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Molecular Medicine

, Volume 14, Issue 7–8, pp 485–492 | Cite as

Epidemic Inflammation: Pondering Obesity

  • Carl Nathan
Review Article

Abstract

Over the past two decades, inflammation has been recognized as a major driver in the pathogenesis of several common diseases, including atherosclerosis, diabetes, cancer, and asthma. Over the same period, there has been a steep rise in the incidence of obesity, a major risk factor for these disorders. Inflammation of adipose tissue is now recognized to accompany obesity and contribute to its sequelae. Thus, whereas obesity is primarily a disorder of energy balance, it may be helpful to consider it also as a form of epidemic inflammation that predisposes to other forms of epidemic inflammation. It is a fundamental biologic challenge to understand how a positive energy balance and inflammation are linked. This work reviews evidence that reactive oxygen and nitrogen intermediates (ROI and RNI) help drive chronic inflammation in the obese. This is proposed to be a maladaptive instance of our evolved dependence on ROI and RNI for both homeostatic signaling and host defense. ROI and RNI are well suited for these seemingly contradictory dual functions by their metabolic origin, high diffusibility in water and lipid, atomic specificity, and large number of molecular targets. When we eat so much and work so little that we repeatedly generate reactive compounds at levels normally reserved for emergencies, we treat our own cells like invading microbes.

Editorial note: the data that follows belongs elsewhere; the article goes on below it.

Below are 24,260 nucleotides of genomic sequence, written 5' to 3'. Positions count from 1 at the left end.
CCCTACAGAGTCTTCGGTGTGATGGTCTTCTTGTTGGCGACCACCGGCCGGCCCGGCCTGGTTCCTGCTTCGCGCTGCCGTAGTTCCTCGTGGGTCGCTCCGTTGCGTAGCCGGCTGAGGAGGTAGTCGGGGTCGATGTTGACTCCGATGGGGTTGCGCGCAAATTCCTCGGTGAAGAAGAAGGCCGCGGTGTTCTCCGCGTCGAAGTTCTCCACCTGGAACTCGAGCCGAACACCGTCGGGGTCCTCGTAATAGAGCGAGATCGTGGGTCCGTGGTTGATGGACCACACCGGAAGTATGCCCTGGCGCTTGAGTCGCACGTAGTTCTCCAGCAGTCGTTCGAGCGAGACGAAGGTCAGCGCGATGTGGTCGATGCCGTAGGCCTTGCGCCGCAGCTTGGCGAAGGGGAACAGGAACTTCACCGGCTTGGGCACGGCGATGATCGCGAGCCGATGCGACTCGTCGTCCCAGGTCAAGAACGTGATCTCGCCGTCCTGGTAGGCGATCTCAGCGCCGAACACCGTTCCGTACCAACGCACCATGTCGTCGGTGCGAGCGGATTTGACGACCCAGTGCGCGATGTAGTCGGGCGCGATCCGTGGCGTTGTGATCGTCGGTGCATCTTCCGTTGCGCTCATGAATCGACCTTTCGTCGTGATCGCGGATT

Notes

Acknowledgments

Comments by Kyu Rhee (Weill Cornell Medical College) and Arturo Casadeval (Albert Einstein College of Medicine) and editorial suggestions by Heather van Epps (Journal of Experimental Medicine) are greatly appreciated. The Department of Microbiology & Immunology is supported by the William Randolph Hearst Foundation.

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Copyright information

© Feinstein Institute for Medical Research 2008

Authors and Affiliations

  1. 1.Department of Microbiology & ImmunologyWeill Cornell Medical CollegeNew YorkUSA

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